Rocky Mountain National Park is an incredible photography location, offering abundant wildlife and spectacular scenery. The spring timing means a lower number of park visitors and is ideal for baby animals, with elk calves interacting with their mothers being a primary subject for us. Snow remaining on mountain peaks should stand out in our landscape photographs.
The plan is to stay in an ideally-located (quick access to the hot spots) house in Estes Park, CO, just outside of Rocky Mountain National Park. With each participant having a private room, this home will be the base for our adventure and provide space to gather for image review. Yes, we'll eat at Smokin Dave's BBQ (maybe more than once). Yes, we'll spend time along Trail Ridge Road (the highest paved road in North America).
Plan on hanging out with a small group that shares your passion for photography in a spectacularly scenic location.
3 Openings: Sunday, May 30 to Saturday, June 5, 2022
The plan is to meet at the home on Sunday evening. We'll head out photographing early Monday, wrapping up after a morning shoot on Saturday.
Hopefully, you, along with 2 (3 at most) others. Large group workshops are substantially more profitable from a business perspective, but serious wildlife and landscape photography is very challenging in large groups. A small group means better photo opportunities and more personal attention. It also means that we can travel together throughout the park in a single SUV.
The cost for this IPT is $3,090, including lodging (an approximately $1,000 value) with a 50% deposit locking in your spot (balance is due 180 days before the IPT). Email me at Bryan@Carnathan.com to sign up or ask questions!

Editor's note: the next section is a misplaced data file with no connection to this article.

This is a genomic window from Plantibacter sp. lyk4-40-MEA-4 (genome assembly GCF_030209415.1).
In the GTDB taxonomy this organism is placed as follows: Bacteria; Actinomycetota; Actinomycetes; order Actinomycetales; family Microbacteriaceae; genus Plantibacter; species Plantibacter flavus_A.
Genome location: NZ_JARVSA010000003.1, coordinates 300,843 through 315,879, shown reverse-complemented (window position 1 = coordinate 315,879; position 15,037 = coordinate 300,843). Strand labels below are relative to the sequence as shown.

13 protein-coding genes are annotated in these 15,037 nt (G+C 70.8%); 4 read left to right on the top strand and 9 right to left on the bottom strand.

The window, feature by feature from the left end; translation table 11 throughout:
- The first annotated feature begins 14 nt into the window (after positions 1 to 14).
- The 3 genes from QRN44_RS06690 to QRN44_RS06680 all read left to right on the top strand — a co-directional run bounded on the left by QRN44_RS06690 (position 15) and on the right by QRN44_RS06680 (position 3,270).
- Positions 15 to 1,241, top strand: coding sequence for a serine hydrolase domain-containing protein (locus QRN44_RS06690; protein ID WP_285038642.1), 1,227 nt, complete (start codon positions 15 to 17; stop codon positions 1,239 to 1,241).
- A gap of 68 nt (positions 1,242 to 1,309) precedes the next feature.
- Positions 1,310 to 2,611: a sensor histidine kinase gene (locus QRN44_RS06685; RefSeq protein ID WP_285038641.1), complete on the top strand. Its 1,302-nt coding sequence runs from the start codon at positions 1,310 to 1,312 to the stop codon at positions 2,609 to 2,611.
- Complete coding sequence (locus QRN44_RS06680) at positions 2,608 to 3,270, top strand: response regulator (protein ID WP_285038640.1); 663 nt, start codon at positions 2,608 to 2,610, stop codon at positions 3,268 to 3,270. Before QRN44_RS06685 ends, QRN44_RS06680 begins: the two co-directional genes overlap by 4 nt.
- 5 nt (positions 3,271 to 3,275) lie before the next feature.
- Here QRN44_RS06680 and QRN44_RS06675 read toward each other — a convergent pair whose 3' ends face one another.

What are We Photographing?
Our primary photo subjects will be wildlife and landscapes. Wildlife is, of course, "wild," and that means it is unpredictable, and there can be no guarantees. That said, Rocky Mountain National Park is an extremely reliable location to photograph rocky mountain elk, the calves should be out and up, and the scenery available for backgrounds here is excellent.
In addition to elk, we will likely photograph other animals, with moose, bears, sheep, deer, and coyotes being notable possibilities. On this adventure, we will be opportunistic, taking advantage of any interesting subjects that we encounter. In addition to the immersive wildlife photography experience, we will target landscape photography opportunities. In that regard, a recent forest fire should present us with unique scenery. The views from the alpine tundra and Trail Ridge Road are always incredible.
While the implied definitions of these terms vary, I see "workshops" typically laid out with a planned schedule and "tours" typically designed to put you in front of subjects at the right time. I'm calling this trip a "tour" because the primary goal is for you to get great images, and we will be opportunistic in that regard, making a firm schedule challenging to implement. That said, we will spend a lot of time together. I will teach (including as we are actively photographing), answer questions (please bring many), critique images, assist in editing, etc. throughout our time together. Thus, the educational element will also be a priority. Therefore, I will call this an "Instructional Photo Tour."